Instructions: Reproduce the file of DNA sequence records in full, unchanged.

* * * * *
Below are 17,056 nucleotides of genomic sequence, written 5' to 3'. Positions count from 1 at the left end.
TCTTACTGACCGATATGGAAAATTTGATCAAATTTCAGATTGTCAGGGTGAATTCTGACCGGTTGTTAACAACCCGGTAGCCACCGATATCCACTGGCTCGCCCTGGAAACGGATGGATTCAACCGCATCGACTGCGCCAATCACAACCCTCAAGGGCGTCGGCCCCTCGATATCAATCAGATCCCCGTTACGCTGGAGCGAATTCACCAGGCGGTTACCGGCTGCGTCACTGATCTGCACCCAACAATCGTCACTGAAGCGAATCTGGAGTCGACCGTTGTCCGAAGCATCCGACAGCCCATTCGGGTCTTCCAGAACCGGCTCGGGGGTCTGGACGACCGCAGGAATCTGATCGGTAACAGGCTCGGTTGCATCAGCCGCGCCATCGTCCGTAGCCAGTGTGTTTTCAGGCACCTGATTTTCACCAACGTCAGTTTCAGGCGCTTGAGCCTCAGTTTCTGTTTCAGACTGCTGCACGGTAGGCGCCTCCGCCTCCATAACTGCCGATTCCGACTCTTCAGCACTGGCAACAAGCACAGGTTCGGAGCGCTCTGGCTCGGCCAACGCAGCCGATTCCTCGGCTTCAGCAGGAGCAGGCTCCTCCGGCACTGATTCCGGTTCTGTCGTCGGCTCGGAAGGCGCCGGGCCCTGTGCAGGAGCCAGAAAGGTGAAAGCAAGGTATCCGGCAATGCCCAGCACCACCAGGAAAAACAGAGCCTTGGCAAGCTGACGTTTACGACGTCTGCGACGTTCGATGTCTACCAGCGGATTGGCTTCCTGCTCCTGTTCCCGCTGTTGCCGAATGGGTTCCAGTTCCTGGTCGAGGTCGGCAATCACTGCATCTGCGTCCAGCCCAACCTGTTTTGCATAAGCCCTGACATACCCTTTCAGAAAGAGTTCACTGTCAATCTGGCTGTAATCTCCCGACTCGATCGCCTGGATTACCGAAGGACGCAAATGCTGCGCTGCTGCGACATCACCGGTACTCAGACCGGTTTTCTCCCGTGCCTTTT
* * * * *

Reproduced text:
Below are 17,056 nucleotides of genomic sequence, written 5' to 3'. Positions count from 1 at the left end.
TCTTACTGACCGATATGGAAAATTTGATCAAATTTCAGATTGTCAGGGTGAATTCTGACCGGTTGTTAACAACCCGGTAGCCACCGATATCCACTGGCTCGCCCTGGAAACGGATGGATTCAACCGCATCGACTGCGCCAATCACAACCCTCAAGGGCGTCGGCCCCTCGATATCAATCAGATCCCCGTTACGCTGGAGCGAATTCACCAGGCGGTTACCGGCTGCGTCACTGATCTGCACCCAACAATCGTCACTGAAGCGAATCTGGAGTCGACCGTTGTCCGAAGCATCCGACAGCCCATTCGGGTCTTCCAGAACCGGCTCGGGGGTCTGGACGACCGCAGGAATCTGATCGGTAACAGGCTCGGTTGCATCAGCCGCGCCATCGTCCGTAGCCAGTGTGTTTTCAGGCACCTGATTTTCACCAACGTCAGTTTCAGGCGCTTGAGCCTCAGTTTCTGTTTCAGACTGCTGCACGGTAGGCGCCTCCGCCTCCATAACTGCCGATTCCGACTCTTCAGCACTGGCAACAAGCACAGGTTCGGAGCGCTCTGGCTCGGCCAACGCAGCCGATTCCTCGGCTTCAGCAGGAGCAGGCTCCTCCGGCACTGATTCCGGTTCTGTCGTCGGCTCGGAAGGCGCCGGGCCCTGTGCAGGAGCCAGAAAGGTGAAAGCAAGGTATCCGGCAATGCCCAGCACCACCAGGAAAAACAGAGCCTTGGCAAGCTGACGTTTACGACGTCTGCGACGTTCGATGTCTACCAGCGGATTGGCTTCCTGCTCCTGTTCCCGCTGTTGCCGAATGGGTTCCAGTTCCTGGTCGAGGTCGGCAATCACTGCATCTGCGTCCAGCCCAACCTGTTTTGCATAAGCCCTGACATACCCTTTCAGAAAGAGTTCACTGTCAATCTGGCTGTAATCTCCCGACTCGATCGCCTGGATTACCGAAGGACGCAAATGCTGCGCTGCTGCGACATCACCGGTACTCAGACCGGTTTTCTCCCGTGCCTTTT